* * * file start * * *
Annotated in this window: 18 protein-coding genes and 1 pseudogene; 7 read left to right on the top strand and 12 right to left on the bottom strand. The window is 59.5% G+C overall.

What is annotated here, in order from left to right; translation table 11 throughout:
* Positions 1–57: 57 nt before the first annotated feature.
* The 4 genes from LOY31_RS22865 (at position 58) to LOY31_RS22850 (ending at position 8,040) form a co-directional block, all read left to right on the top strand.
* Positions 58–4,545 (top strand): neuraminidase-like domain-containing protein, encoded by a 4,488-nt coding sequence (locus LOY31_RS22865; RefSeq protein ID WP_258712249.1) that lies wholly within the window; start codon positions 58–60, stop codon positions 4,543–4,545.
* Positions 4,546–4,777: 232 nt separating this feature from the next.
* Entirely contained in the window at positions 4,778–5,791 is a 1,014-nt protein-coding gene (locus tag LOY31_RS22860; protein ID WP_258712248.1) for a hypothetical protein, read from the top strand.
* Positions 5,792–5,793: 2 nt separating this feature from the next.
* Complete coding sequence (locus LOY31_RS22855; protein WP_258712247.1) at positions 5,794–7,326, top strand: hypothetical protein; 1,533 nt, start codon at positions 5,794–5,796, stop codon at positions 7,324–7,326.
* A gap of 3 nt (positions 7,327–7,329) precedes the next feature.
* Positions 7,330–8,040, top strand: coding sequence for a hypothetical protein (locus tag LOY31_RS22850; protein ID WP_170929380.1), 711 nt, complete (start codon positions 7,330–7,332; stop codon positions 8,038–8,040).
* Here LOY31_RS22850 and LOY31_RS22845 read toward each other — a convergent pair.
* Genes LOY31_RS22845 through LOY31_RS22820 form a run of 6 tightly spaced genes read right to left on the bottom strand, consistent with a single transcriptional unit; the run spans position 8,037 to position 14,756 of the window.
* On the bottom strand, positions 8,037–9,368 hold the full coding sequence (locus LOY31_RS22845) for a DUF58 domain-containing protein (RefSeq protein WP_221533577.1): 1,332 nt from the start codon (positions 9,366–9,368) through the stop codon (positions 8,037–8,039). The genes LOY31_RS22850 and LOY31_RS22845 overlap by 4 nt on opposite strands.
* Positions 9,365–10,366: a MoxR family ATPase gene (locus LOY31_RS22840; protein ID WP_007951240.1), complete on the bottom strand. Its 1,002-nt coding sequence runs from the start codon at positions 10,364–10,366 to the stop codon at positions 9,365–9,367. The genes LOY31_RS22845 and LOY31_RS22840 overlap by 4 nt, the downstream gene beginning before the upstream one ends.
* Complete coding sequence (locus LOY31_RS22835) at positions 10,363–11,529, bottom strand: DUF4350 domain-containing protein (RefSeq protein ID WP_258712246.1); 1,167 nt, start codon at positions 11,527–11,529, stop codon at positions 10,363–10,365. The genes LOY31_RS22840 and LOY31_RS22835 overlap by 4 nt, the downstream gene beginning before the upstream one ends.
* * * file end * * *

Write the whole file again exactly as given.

Annotated in this window: 18 protein-coding genes and 1 pseudogene; 7 read left to right on the top strand and 12 right to left on the bottom strand. The window is 59.5% G+C overall.

What is annotated here, in order from left to right; translation table 11 throughout:
* Positions 1–57: 57 nt before the first annotated feature.
* The 4 genes from LOY31_RS22865 (at position 58) to LOY31_RS22850 (ending at position 8,040) form a co-directional block, all read left to right on the top strand.
* Positions 58–4,545 (top strand): neuraminidase-like domain-containing protein, encoded by a 4,488-nt coding sequence (locus LOY31_RS22865; RefSeq protein ID WP_258712249.1) that lies wholly within the window; start codon positions 58–60, stop codon positions 4,543–4,545.
* Positions 4,546–4,777: 232 nt separating this feature from the next.
* Entirely contained in the window at positions 4,778–5,791 is a 1,014-nt protein-coding gene (locus tag LOY31_RS22860; protein ID WP_258712248.1) for a hypothetical protein, read from the top strand.
* Positions 5,792–5,793: 2 nt separating this feature from the next.
* Complete coding sequence (locus LOY31_RS22855; protein WP_258712247.1) at positions 5,794–7,326, top strand: hypothetical protein; 1,533 nt, start codon at positions 5,794–5,796, stop codon at positions 7,324–7,326.
* A gap of 3 nt (positions 7,327–7,329) precedes the next feature.
* Positions 7,330–8,040, top strand: coding sequence for a hypothetical protein (locus tag LOY31_RS22850; protein ID WP_170929380.1), 711 nt, complete (start codon positions 7,330–7,332; stop codon positions 8,038–8,040).
* Here LOY31_RS22850 and LOY31_RS22845 read toward each other — a convergent pair.
* Genes LOY31_RS22845 through LOY31_RS22820 form a run of 6 tightly spaced genes read right to left on the bottom strand, consistent with a single transcriptional unit; the run spans position 8,037 to position 14,756 of the window.
* On the bottom strand, positions 8,037–9,368 hold the full coding sequence (locus LOY31_RS22845) for a DUF58 domain-containing protein (RefSeq protein WP_221533577.1): 1,332 nt from the start codon (positions 9,366–9,368) through the stop codon (positions 8,037–8,039). The genes LOY31_RS22850 and LOY31_RS22845 overlap by 4 nt on opposite strands.
* Positions 9,365–10,366: a MoxR family ATPase gene (locus LOY31_RS22840; protein ID WP_007951240.1), complete on the bottom strand. Its 1,002-nt coding sequence runs from the start codon at positions 10,364–10,366 to the stop codon at positions 9,365–9,367. The genes LOY31_RS22845 and LOY31_RS22840 overlap by 4 nt, the downstream gene beginning before the upstream one ends.
* Complete coding sequence (locus LOY31_RS22835) at positions 10,363–11,529, bottom strand: DUF4350 domain-containing protein (RefSeq protein ID WP_258712246.1); 1,167 nt, start codon at positions 11,527–11,529, stop codon at positions 10,363–10,365. The genes LOY31_RS22840 and LOY31_RS22835 overlap by 4 nt, the downstream gene beginning before the upstream one ends.